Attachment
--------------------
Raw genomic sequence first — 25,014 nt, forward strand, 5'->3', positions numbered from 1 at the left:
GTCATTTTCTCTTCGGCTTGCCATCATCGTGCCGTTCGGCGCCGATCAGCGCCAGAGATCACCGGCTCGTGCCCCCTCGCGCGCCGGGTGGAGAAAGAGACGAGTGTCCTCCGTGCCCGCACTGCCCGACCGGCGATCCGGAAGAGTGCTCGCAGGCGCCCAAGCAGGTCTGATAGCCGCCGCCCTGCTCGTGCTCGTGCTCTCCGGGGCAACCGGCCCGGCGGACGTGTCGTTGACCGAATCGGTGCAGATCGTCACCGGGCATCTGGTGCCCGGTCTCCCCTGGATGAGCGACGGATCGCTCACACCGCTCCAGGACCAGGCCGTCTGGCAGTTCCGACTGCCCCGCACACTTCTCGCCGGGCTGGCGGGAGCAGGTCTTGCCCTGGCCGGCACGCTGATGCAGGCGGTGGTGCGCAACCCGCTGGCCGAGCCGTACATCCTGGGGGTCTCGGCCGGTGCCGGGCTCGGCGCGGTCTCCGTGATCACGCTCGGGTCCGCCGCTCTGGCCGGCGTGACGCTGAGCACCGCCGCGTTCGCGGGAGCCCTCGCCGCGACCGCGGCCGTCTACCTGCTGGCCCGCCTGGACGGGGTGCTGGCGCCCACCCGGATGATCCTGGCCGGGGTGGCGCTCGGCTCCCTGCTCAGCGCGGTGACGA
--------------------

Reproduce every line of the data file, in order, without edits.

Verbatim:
Raw genomic sequence first — 25,014 nt, forward strand, 5'->3', positions numbered from 1 at the left:
GTCATTTTCTCTTCGGCTTGCCATCATCGTGCCGTTCGGCGCCGATCAGCGCCAGAGATCACCGGCTCGTGCCCCCTCGCGCGCCGGGTGGAGAAAGAGACGAGTGTCCTCCGTGCCCGCACTGCCCGACCGGCGATCCGGAAGAGTGCTCGCAGGCGCCCAAGCAGGTCTGATAGCCGCCGCCCTGCTCGTGCTCGTGCTCTCCGGGGCAACCGGCCCGGCGGACGTGTCGTTGACCGAATCGGTGCAGATCGTCACCGGGCATCTGGTGCCCGGTCTCCCCTGGATGAGCGACGGATCGCTCACACCGCTCCAGGACCAGGCCGTCTGGCAGTTCCGACTGCCCCGCACACTTCTCGCCGGGCTGGCGGGAGCAGGTCTTGCCCTGGCCGGCACGCTGATGCAGGCGGTGGTGCGCAACCCGCTGGCCGAGCCGTACATCCTGGGGGTCTCGGCCGGTGCCGGGCTCGGCGCGGTCTCCGTGATCACGCTCGGGTCCGCCGCTCTGGCCGGCGTGACGCTGAGCACCGCCGCGTTCGCGGGAGCCCTCGCCGCGACCGCGGCCGTCTACCTGCTGGCCCGCCTGGACGGGGTGCTGGCGCCCACCCGGATGATCCTGGCCGGGGTGGCGCTCGGCTCCCTGCTCAGCGCGGTGACGA